Meanwhile, in California, whenever painter and tapestry artist June Wayne wanted to make a lithograph, she had to travel to Paris. On one of those trips she met W. McNeil Lowry, head of the Ford Foundation, who was looking for a project to fund in the arts. Ms. Wayne explained that the lithographic art was dying, that there were few lithography workshops, even fewer master printers. On her return to the United States, Ms. Wayne sent Lowry a proposal, and in 1960, with the aid of a two million dollar grant from the Ford Foundation, Ms. Wayne founded the Tamarind Lithography Workshop in Los Angeles.

Tamarind's goal was to preserve the art of lithography by training master printers as artisans and collaborators. They succeeded beyond their wildest ambitions. Tamarind studied every aspect of lithography. They issued reports on papers, on light fastness, on business methods, on how to acquire print inventories, on how to cost a lithograph, and on the health hazards of the medium.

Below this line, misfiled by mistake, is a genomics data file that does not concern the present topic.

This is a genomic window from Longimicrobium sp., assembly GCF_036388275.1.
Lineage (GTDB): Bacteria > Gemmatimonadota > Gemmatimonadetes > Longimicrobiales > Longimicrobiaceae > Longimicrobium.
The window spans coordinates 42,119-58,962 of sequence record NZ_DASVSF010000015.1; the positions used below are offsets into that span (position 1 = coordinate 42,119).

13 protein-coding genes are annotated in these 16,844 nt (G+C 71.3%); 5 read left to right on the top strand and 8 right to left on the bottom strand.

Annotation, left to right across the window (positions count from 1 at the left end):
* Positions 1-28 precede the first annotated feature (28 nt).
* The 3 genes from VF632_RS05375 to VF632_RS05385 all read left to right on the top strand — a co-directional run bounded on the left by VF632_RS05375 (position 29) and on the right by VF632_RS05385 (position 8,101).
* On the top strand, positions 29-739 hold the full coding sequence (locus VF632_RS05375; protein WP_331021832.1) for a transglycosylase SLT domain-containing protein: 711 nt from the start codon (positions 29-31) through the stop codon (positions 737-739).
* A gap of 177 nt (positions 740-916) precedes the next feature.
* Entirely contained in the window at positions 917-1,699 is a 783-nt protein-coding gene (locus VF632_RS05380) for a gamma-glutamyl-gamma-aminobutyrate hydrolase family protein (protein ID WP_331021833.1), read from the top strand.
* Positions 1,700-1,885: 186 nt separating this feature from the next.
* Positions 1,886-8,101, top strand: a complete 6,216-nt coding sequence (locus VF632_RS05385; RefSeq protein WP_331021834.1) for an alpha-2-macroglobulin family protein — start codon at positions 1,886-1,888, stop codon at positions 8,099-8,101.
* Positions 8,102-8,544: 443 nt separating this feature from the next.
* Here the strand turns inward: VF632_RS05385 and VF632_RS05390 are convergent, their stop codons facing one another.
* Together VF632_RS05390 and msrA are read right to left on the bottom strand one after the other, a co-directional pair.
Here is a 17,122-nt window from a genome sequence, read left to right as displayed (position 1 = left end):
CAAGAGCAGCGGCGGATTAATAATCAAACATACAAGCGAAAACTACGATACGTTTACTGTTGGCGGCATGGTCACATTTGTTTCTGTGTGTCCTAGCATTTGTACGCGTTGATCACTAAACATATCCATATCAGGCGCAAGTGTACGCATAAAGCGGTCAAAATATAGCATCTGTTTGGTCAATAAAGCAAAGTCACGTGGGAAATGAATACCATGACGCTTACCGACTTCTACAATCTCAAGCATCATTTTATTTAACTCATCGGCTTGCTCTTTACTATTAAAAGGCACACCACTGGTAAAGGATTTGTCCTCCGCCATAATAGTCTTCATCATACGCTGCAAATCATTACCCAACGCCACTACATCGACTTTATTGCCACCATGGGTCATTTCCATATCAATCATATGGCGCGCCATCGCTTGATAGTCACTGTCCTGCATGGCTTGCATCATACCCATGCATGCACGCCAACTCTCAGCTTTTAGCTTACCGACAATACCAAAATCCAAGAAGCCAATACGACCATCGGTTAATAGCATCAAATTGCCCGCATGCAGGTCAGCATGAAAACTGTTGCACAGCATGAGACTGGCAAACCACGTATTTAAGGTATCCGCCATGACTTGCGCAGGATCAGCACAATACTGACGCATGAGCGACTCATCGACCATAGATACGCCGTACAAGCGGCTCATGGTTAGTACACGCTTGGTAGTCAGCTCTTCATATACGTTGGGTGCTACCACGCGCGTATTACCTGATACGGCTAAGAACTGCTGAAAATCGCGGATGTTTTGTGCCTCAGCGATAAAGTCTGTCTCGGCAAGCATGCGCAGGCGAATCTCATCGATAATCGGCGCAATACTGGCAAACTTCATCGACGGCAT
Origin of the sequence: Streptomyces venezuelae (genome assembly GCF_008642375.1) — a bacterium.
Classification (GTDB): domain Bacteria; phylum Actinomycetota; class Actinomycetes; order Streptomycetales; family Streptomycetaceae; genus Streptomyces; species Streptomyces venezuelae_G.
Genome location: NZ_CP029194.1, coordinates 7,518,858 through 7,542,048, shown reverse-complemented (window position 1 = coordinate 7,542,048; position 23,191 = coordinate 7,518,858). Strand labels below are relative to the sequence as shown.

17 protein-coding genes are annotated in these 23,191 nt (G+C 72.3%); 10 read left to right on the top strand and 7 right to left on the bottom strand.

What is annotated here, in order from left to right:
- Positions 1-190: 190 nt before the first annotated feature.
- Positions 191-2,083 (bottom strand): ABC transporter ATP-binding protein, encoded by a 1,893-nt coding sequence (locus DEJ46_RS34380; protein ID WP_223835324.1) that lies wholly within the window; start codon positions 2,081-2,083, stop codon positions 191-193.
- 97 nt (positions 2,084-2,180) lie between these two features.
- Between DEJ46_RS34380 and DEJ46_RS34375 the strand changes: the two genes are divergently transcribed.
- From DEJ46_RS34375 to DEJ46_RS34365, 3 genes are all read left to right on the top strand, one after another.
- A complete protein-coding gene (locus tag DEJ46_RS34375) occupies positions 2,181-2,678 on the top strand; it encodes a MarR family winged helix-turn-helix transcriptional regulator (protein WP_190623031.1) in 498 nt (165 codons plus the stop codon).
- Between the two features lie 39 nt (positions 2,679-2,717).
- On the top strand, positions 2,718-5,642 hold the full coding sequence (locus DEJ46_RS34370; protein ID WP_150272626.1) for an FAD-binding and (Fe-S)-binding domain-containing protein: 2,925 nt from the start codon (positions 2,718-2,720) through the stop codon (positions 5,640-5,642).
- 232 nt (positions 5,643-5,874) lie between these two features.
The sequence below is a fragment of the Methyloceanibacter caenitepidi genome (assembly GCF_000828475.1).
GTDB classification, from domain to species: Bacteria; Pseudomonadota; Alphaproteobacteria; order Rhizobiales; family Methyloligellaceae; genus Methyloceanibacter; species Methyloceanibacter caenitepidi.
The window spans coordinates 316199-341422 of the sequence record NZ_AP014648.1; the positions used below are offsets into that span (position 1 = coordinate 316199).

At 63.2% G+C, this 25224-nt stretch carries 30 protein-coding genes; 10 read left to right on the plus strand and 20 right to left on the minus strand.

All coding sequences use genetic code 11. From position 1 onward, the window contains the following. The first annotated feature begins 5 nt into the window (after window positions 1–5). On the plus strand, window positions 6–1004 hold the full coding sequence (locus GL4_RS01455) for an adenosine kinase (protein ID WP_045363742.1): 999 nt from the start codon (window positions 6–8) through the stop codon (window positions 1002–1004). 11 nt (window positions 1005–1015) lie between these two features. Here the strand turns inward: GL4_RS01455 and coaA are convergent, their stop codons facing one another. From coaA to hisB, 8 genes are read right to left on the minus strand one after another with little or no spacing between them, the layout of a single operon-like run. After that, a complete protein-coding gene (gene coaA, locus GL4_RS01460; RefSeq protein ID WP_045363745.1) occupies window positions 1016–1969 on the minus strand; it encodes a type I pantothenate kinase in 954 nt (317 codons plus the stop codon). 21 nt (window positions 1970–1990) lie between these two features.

The timing was perfect, even inspired. In the early 1960s, the images of America's artists literally came off the print press. Andy Warhol blew up photographs of celebrities from Elvis Presley to Jackie Kennedy. Robert Rauschenberg layered painting with newsprint, put real objects in pictures, a bed, a tire, a goat, a quilt. Jasper Johns' subjects - flags, targets, numbers - had linear structures. James Rosenquist's source was oversized billboard advertisements; Roy Lichtenstein's built painting with the line of comics and cartoons.

It was also the best of economic times. Print revivals occur and the demand for printed pictures increases whenever there is a moneyed middle class. It happened in 16th-century Antwerp, in 18th-century England and in 19th-century France. The economy was high in 1960s America; the middle class was mobile. New York had finally taken the crown from Paris and was the indisputable capital of contemporary art. Art suddenly had a large, new audience. The painting market boomed and as paintings became expensive, the demand for prints, still moderately priced, increased.